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I Forge Iron

first finished blade


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Heckuva letter opener.  I can think of more than a few people that would like a fine piece of eye candy like that.  

  Edge holding ability is a somewhat overrated stat anyway.  As long as you don't seriously abuse a blade, you'd be surprised how well even mild steel can hold a serviceable edge.  As long as you don't do edge on steel/stone contact or have it floating around in a junk drawer where the blade gets nicked to Sunday and back, you càn cut fruit or harvest from the herb garden for a long time before you have to sharpen it.  Maybe even the occasional steak isn't out of the question.  That being said, if a knife is a daily, hard work, cut through foil packaging, wood chopping, razor for you grandpa's super tensile strength whiskers, you do need good steel for that, or the edge will be gone in the first day, on top of grandpa being very angry with you.

  And worst case scenario, you could always super quench.

Edited by Quarry Dog
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  Edge holding ability is a somewhat overrated stat anyway.

Not to argue, but edge holding is only overrated only for someone who's making knives that aren't intended to be used.  There is nothing more embarrassing than selling a working man a "good" knife and he can't even skin out a deer with it, or make a single slice through a rope. 

For any new knife maker, make a knife for yourself.  Use it, compare it to your "good" knives.  Figure out what's right and wrong.  Keep improving. 


If it's art knives you are making use whatever steel you want (or wrought for that matter).  If you intend to sell a man a real knife, make them out of quality steel, and learn to heat treat them.

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In my best Billy Mays voice:   Are You too cheap to spend $2.50 a pound on real steel but expect your clients to spend good money on one of your knives?
Do you have so little carbon in the scrap metal you plan to use it wont even give up a spark in the spark test? 
Could there be micro fractures from this junk you are using or maybe you just have sore legs from standing too much?  

Well no matter, because now can use super quench!!!!!!

This magical mixture known as Super Quench, fixes everything, like Magic. Made from water, salt and jet dry will harden iron even if you dont have more than 0.30 points of carbon, We dont care,  because now you can forget about Physics. super quench never took a class! and if you act now, Super quench will even cure shingles, and frizzy hair !

We can go on and on about the miracles performed using super quench.  You can even repair old crumbling steel, that was burned from over heating!   You say that you dont know what alloy you used but this client is paying big money for the blade? Well no worries, Super quench will harden anything, even if it wont no one needs to know, its all in what you tell then to think. Get the genuine super quench now, available in 1, 2 and 5 gal buckets. Order now and we will include our super wart remover and window crack repair kit. in only 3 easy payments.. Call now !!

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Super quench will not make a silk purse out of a sow's ear---but you might get a tow sack.   Some folks are more impressed with *shiny* than others.  I see it as you have demonstrated you can handle some of the tasks associated with bladesmithing; now go on and master the rest!  Don't get stuck in the RR spike KLO bin.  Try remaking that blade using auto coil spring; preferably new from a place that does lifts/lowers; the fewer miles on the spring the most likely to avoid fatigue issues or as Steve mentions buy some new steel, (I used to be able to buy 5160 drops from a place in my town that made replacement springs.  Known alloy, no fatigue issues, scrap rate...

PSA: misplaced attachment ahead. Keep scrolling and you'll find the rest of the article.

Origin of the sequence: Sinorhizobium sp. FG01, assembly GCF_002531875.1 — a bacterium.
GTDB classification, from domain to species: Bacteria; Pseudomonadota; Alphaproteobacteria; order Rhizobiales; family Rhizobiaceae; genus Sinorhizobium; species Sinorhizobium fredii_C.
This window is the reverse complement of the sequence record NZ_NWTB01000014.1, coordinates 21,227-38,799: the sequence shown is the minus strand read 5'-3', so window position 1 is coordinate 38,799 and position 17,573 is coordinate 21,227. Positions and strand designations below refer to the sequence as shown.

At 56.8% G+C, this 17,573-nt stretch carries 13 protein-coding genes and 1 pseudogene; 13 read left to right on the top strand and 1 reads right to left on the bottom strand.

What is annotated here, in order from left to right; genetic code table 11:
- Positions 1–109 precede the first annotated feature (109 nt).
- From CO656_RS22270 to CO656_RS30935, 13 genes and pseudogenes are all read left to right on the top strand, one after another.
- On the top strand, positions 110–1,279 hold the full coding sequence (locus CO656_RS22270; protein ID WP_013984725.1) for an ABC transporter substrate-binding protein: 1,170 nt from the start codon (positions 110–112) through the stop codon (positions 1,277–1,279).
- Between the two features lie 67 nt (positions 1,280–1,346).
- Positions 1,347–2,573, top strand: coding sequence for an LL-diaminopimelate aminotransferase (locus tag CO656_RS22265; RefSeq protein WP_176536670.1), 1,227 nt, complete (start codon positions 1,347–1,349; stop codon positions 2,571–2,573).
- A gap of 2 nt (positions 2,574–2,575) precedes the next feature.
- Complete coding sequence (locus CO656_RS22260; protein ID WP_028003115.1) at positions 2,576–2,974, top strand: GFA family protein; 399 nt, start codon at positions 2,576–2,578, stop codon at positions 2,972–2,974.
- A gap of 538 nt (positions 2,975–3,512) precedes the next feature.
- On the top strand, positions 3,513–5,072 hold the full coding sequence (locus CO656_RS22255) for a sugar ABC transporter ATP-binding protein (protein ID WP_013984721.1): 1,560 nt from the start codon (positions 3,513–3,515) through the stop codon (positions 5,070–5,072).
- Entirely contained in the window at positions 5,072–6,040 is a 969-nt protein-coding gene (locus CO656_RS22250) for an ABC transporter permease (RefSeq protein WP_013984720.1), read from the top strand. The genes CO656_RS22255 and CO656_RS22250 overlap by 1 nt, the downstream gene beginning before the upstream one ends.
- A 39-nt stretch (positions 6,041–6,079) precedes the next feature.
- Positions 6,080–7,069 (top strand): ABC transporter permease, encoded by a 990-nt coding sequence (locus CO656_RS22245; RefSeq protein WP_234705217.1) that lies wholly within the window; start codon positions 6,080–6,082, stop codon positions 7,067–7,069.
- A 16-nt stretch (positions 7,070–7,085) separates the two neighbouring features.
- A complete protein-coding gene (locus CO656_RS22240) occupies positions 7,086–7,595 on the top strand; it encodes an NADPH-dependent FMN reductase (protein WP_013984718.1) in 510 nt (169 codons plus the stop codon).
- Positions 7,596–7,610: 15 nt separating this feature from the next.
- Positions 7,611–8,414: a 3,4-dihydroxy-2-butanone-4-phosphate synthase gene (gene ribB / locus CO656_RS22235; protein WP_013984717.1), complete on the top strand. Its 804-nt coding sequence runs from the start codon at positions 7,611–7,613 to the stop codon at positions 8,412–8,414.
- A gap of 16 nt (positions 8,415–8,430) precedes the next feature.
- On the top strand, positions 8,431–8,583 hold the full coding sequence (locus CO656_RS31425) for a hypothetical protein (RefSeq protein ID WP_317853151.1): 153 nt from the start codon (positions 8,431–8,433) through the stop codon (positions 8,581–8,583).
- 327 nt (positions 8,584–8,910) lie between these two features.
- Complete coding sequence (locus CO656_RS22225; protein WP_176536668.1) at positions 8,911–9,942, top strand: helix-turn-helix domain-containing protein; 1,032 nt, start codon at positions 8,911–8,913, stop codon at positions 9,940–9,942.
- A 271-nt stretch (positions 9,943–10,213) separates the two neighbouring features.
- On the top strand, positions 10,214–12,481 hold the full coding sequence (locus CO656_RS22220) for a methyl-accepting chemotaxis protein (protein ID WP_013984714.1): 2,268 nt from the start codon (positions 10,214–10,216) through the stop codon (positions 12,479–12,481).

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Generally modern ('80 and up) leaf springs are going to be some version of 5160.  Just remember that due to the cycling that springs go through you run the risk of microfractures that can ruin a blade.  A good spring can make many knives and by the time you finish with it you should have the heat treat down.  I have a bunch of springs myself, although I don't really use them prefering new material over the unknown.

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My 11 year old just made his first knife last Saturday.  He worked for about 5 hours into shaping a handle and blade from some 1/2" square stock as an 80th birthday present for his grandfather.  We didn't even try to polish because I only have very coarse grits for the belt grinder.  His grandfather used it to eat his dinner and we were all quite proud of the work he did and how long he kept at the project.

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  • 3 weeks later...

Hey steve..... where do I send my monies?  I needs teh supaqwench! 


Senstrom. That is some awesome work, even if it is a rail spike. I know, they are cheap, easily found, and if you screw one up you dont feel too bad about it,  I got my start working on them as well. 

from one newb to another, I much prefer forging O1 to 5160, But that is a personal preference, But dont source your 5160 from old leaf springs unless you want to spend 10+ hours on a knife, only to have it crack during your heat treating process and have to start over... TWICE.... ( recent personal experience ) 

But keep it up man, thats an awesome piece you have there, much MUCH better then my first rail spike knife.... 

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